Akira Kurosawa considered Ikiru (Japan, 1952) his greatest triumph. It’s clearly a personal film, one of his most emotionally powerful and most intimate dramas.
The title translates as “To Live” and stars Takashi Shimura (the lead samurai in The Seven Samurai) as a widower single father and career bureaucrat in city politics. He’s living a routine that has numbed him into a kind of sleepwalking existence when he is told he has stomach cancer and realizes that he has wasted his life keeping busy in a largely meaningless job.
After 25 years of punctuality and impersonal interactions with a staff that thinks of him as a dull, emotionless functionary (one young employee nicknames him “The Mummy”), he suddenly drops out, first trying to deaden the fear though drinking and clubbing, and then becoming inspired to accomplish something meaningful with his final days.
The film is split into two parts, the second part jumping ahead to his wake as his coworkers toast his life and, as they compare stories, begin to realize the depth of his transformation as he fought the bureaucratic maze and political fiefdoms to transform an open pit into a children’s park. Flashbacks dot the film, from his memories of how he got to his current state of apathy to his co-workers recalling the sudden passion and humility of his final months.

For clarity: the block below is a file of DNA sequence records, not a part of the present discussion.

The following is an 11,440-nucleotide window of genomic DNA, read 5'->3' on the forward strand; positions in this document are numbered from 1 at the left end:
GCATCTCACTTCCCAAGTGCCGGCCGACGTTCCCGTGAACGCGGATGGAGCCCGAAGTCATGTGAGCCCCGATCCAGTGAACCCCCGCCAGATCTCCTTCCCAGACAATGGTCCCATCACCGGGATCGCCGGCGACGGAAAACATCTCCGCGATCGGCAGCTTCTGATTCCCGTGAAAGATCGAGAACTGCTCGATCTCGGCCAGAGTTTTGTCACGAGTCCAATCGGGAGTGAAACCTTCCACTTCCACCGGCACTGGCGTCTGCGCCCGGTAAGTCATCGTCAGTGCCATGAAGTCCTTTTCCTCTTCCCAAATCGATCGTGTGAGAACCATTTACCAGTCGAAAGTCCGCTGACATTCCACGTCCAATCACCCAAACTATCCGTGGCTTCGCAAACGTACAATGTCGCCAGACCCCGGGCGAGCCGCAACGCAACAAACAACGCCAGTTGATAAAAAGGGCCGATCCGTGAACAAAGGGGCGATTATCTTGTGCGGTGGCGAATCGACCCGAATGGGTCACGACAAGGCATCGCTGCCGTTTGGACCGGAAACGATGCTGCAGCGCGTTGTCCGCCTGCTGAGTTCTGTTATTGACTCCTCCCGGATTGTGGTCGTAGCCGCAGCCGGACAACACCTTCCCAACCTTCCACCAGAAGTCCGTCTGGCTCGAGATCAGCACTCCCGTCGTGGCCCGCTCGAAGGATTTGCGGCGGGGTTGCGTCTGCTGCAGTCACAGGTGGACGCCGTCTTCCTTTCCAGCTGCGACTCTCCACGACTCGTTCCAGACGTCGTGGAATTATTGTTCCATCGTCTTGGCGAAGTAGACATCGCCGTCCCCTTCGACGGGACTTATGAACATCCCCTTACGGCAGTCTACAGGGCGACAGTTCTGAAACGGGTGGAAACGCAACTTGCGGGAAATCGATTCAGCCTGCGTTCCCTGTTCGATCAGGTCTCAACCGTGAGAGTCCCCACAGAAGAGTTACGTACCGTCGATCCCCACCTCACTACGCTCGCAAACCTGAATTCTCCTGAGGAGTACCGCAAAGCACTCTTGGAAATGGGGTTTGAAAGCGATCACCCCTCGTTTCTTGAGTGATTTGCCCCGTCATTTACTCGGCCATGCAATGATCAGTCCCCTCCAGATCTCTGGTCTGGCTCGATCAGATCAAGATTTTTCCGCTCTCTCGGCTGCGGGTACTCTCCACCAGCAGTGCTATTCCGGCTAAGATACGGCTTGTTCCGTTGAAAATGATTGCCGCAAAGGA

Kurosawa directs his story without resorting to sentiment or rousing scenes of inspirational drama and Shimura delivers a quiet, introspective performance. It’s a beautiful, touching film and one of the Kurosawa’s best-loved dramas.
It won best film honors at Japan’s Kinema Jumpo Awards and a special prize at the Berlin International Film Festival and actor Takashi Shimura was nominated for a BAFTA when the film was released years later in England.
Black and white, in Japanese with English subtitles
Also on Blu-ray and DVD and on SVOD through Amazon Video, iTunes, GooglePlay, Vudu and/or other services. Availability may vary by service.
Ikiru (The Criterion Collection) [Blu-ray]
Ikiru (The Criterion Collection) [DVD]
The Criterion Collection DVD and Blu-ray special edition feature critical commentary and two documentaries on Kurosawa plus a booklet with essays.